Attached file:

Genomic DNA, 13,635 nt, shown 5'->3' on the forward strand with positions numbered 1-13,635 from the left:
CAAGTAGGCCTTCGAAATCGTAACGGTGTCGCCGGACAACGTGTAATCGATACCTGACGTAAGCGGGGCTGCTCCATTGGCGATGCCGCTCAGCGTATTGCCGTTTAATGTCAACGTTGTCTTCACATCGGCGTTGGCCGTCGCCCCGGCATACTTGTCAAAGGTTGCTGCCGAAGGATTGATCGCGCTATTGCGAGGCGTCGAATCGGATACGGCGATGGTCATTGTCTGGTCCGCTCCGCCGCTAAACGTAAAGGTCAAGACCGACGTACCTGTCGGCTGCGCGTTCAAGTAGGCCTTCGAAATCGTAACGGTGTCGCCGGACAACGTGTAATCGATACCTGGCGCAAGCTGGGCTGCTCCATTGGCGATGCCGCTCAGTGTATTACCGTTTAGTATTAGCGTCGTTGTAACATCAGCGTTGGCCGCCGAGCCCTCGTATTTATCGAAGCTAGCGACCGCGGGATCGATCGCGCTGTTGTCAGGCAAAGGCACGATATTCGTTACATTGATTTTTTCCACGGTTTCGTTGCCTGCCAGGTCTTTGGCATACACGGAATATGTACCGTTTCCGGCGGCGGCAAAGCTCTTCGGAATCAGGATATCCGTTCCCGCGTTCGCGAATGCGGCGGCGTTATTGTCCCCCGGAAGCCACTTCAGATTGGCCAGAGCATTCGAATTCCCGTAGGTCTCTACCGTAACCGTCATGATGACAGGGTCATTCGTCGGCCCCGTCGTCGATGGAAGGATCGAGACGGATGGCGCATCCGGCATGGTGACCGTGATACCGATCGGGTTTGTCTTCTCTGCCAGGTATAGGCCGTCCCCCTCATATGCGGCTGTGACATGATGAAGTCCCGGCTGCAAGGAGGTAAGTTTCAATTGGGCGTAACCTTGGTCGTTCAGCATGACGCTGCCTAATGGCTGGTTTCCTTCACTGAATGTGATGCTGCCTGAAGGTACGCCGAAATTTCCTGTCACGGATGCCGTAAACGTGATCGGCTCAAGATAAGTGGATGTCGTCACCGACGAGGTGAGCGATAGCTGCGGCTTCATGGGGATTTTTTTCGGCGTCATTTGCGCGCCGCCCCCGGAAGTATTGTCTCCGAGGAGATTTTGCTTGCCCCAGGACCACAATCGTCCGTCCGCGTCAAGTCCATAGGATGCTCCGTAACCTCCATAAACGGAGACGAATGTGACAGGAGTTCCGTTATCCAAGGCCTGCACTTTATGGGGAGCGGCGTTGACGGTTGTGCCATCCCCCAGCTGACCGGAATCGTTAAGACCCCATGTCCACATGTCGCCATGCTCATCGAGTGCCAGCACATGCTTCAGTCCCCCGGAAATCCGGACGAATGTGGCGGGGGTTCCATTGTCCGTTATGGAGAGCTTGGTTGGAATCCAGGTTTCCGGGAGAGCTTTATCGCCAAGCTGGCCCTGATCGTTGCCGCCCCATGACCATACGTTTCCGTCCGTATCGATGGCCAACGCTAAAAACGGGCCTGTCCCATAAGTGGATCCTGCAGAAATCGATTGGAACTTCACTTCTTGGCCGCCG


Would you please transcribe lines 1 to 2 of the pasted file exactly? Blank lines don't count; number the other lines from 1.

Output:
Genomic DNA, 13,635 nt, shown 5'->3' on the forward strand with positions numbered 1-13,635 from the left:
CAAGTAGGCCTTCGAAATCGTAACGGTGTCGCCGGACAACGTGTAATCGATACCTGACGTAAGCGGGGCTGCTCCATTGGCGATGCCGCTCAGCGTATTGCCGTTTAATGTCAACGTTGTCTTCACATCGGCGTTGGCCGTCGCCCCGGCATACTTGTCAAAGGTTGCTGCCGAAGGATTGATCGCGCTATTGCGAGGCGTCGAATCGGATACGGCGATGGTCATTGTCTGGTCCGCTCCGCCGCTAAACGTAAAGGTCAAGACCGACGTACCTGTCGGCTGCGCGTTCAAGTAGGCCTTCGAAATCGTAACGGTGTCGCCGGACAACGTGTAATCGATACCTGGCGCAAGCTGGGCTGCTCCATTGGCGATGCCGCTCAGTGTATTACCGTTTAGTATTAGCGTCGTTGTAACATCAGCGTTGGCCGCCGAGCCCTCGTATTTATCGAAGCTAGCGACCGCGGGATCGATCGCGCTGTTGTCAGGCAAAGGCACGATATTCGTTACATTGATTTTTTCCACGGTTTCGTTGCCTGCCAGGTCTTTGGCATACACGGAATATGTACCGTTTCCGGCGGCGGCAAAGCTCTTCGGAATCAGGATATCCGTTCCCGCGTTCGCGAATGCGGCGGCGTTATTGTCCCCCGGAAGCCACTTCAGATTGGCCAGAGCATTCGAATTCCCGTAGGTCTCTACCGTAACCGTCATGATGACAGGGTCATTCGTCGGCCCCGTCGTCGATGGAAGGATCGAGACGGATGGCGCATCCGGCATGGTGACCGTGATACCGATCGGGTTTGTCTTCTCTGCCAGGTATAGGCCGTCCCCCTCATATGCGGCTGTGACATGATGAAGTCCCGGCTGCAAGGAGGTAAGTTTCAATTGGGCGTAACCTTGGTCGTTCAGCATGACGCTGCCTAATGGCTGGTTTCCTTCACTGAATGTGATGCTGCCTGAAGGTACGCCGAAATTTCCTGTCACGGATGCCGTAAACGTGATCGGCTCAAGATAAGTGGATGTCGTCACCGACGAGGTGAGCGATAGCTGCGGCTTCATGGGGATTTTTTTCGGCGTCATTTGCGCGCCGCCCCCGGAAGTATTGTCTCCGAGGAGATTTTGCTTGCCCCAGGACCACAATCGTCCGTCCGCGTCAAGTCCATAGGATGCTCCGTAACCTCCATAAACGGAGACGAATGTGACAGGAGTTCCGTTATCCAAGGCCTGCACTTTATGGGGAGCGGCGTTGACGGTTGTGCCATCCCCCAGCTGACCGGAATCGTTAAGACCCCATGTCCACATGTCGCCATGCTCATCGAGTGCCAGCACATGCTTCAGTCCCCCGGAAATCCGGACGAATGTGGCGGGGGTTCCATTGTCCGTTATGGAGAGCTTGGTTGGAATCCAGGTTTCCGGGAGAGCTTTATCGCCAAGCTGGCCCTGATCGTTGCCGCCCCATGACCATACGTTTCCGTCCGTATCGATGGCCAACGCTAAAAACGGGCCTGTCCCATAAGTGGATCCTGCAGAAATCGATTGGAACTTCACTTCTTGGCCGCCG